TERS In England

Targeted Enhanced Recruitment Scheme in England
FAQs for GP Applicants (February 2019)

1. What is the Targeted Enhanced Recruitment Scheme?

The new Targeted Enhanced Recruitment Scheme is an initiative that will offer a one off payment of £20,000 to GP trainees committed to working in a select number of training places in England that have been hard to recruit to for the past three years. These areas often have an extremely good track record for education, but are initially less popular simply because of their geographical location. However, those trainees that do come usually stay on after training, as they discover these locations’ hidden attractions.

2. Where are the hard the recruit training places?

Locations identified by Health Education England and NHS England for posts commencing in February 2019 are listed below:

HEE Local Office Training Programme No. of TERS posts
East Midlands Lincolnshire (Boston & Lincoln) 1
East of England Norfolk 1
North East Durham & Tees Valley
(Rural & Coastal County Durham & North Yorkshire)
North Cumbria 11
North West Lancaster 2
South Cumbria 5
South West North Devon 1
Plymouth 1
Somerset 1
Wessex Isle of Wight 2
Yorkshire & the Humber Northallerton 7
Scarborough 8

DISCLAIMER: the information listed above may be subject to change and the number of TERS posts available in each training programme may not necessarily be equivalent to all posts available in the training programme. Applicants are be advised to contact the relevant Local Offices for further information. The appropriate contact details for each local office can be found via the Recruitment Leads & Programme Details page.

3. Why are these places so hard to fill?

There are a variety of reasons why these areas find it more difficult to attract trainees. Some are relatively remote from large towns, and as a result are not routinely used for medical school placement so are unfamiliar to doctors in training.

The quality of placements in such areas are at least equivalent to all other placements and are often more highly rated by trainees who work there. As these placements are often in smaller communities where a greater number of services need to be delivered locally rather than relying on large teaching hospitals, doctors working in these areas often receive an increased breadth of training and many more opportunities for diversification. Once you get there, you may well find that the lifestyle is much more relaxed than in our big cities.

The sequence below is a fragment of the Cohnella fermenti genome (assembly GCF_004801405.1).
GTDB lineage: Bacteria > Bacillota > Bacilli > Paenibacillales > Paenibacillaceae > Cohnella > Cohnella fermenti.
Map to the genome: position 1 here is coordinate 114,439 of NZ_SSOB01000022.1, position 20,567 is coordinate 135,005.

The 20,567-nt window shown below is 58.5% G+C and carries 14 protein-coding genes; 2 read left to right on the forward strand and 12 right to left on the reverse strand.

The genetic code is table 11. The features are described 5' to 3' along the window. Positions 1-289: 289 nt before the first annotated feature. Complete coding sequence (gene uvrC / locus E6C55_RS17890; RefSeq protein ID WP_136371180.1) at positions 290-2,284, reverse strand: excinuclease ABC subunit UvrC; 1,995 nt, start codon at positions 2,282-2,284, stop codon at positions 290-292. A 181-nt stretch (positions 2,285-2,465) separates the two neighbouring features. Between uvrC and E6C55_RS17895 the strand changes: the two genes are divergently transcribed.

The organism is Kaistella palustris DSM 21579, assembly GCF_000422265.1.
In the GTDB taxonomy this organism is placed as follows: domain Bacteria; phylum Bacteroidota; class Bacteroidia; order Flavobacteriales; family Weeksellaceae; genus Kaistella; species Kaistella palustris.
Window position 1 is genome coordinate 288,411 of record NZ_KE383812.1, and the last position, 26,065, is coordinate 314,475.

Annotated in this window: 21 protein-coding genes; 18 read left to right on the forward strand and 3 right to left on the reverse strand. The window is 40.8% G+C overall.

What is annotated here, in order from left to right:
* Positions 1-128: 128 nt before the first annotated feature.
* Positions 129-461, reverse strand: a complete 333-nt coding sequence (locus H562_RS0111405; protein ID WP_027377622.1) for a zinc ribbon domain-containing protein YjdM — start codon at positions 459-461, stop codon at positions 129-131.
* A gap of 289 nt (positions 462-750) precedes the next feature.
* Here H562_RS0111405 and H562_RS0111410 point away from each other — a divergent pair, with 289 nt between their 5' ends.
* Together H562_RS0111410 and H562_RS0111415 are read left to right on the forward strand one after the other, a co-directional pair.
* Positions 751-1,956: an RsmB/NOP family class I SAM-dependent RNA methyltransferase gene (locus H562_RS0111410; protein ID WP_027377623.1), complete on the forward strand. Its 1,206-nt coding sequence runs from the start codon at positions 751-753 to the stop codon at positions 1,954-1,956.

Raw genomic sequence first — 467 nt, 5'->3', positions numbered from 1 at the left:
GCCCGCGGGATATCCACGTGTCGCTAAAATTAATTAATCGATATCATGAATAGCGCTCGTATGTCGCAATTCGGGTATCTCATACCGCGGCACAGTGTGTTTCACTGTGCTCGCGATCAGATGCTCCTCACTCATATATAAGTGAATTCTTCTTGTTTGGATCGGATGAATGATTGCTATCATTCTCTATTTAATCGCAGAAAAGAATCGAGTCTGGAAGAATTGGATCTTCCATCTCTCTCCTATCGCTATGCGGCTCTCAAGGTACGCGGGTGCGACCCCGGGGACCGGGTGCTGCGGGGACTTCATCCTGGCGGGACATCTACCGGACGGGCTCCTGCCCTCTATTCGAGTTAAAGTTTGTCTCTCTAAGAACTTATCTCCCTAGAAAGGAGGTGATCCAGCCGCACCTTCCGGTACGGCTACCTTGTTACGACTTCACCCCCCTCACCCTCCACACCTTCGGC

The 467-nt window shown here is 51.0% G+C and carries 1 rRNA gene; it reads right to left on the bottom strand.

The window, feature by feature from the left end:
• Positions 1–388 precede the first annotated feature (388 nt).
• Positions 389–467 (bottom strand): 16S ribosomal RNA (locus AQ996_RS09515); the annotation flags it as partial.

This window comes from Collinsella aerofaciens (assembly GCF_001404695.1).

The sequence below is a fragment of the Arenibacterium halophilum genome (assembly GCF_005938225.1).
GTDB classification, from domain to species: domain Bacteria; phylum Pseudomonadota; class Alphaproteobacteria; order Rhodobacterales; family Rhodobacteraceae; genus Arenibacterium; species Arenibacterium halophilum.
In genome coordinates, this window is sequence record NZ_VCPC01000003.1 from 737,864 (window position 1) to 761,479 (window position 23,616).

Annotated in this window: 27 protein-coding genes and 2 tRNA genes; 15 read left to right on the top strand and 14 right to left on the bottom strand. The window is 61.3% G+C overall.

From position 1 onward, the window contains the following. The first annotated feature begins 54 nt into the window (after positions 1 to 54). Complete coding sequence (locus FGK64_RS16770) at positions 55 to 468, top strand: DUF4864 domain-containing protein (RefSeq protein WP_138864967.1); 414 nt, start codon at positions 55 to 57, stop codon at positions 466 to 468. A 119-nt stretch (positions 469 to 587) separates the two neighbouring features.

4. How do I find out more about working in these areas?

Information relating to these areas is available via the Recruitment Leads & Programme Details page and by contacting the HEE Local Offices directly.

5. When will the payment be paid?

The payment will be paid upon starting the training post and will be administered by your employer on behalf the local Health Education England office where the appointment is based. An agreement will be implemented between the trainee and HEE for the payment.

6. Is the payment subject to tax?

The HMRC have advised that these payments will be subject to tax. If you believe you should be exempt from this tax you are advised to take financial advice and speak to your local Tax office.

7. How do I apply for the scheme?

Those interested in the scheme should review their preferences within their GP application within Oriel prioritising a ‘hard to recruit to’ training place and resubmit their preferred training locations by the national upgrade deadline for the round in question. In the event that any of the hard to recruit training places are oversubscribed, standard recruitment and selection processes for training places will be applied.

Those who opt to defer entry into their training programme will not be eligible to receive TERS payments unless the deferment is for statutory reasons e.g. maternity leave.

8. What happens if I leave the scheme early?

You will only receive your payment once you have signed an agreement to complete the three year placement, with no relocation option. Should you need to leave your training place before completing your three year placement, you would need to make a pro-rata repayment of the payment.

9. How were the training places identified for the scheme?

GP training directors identified those areas with consistently low fill rates over the last three years.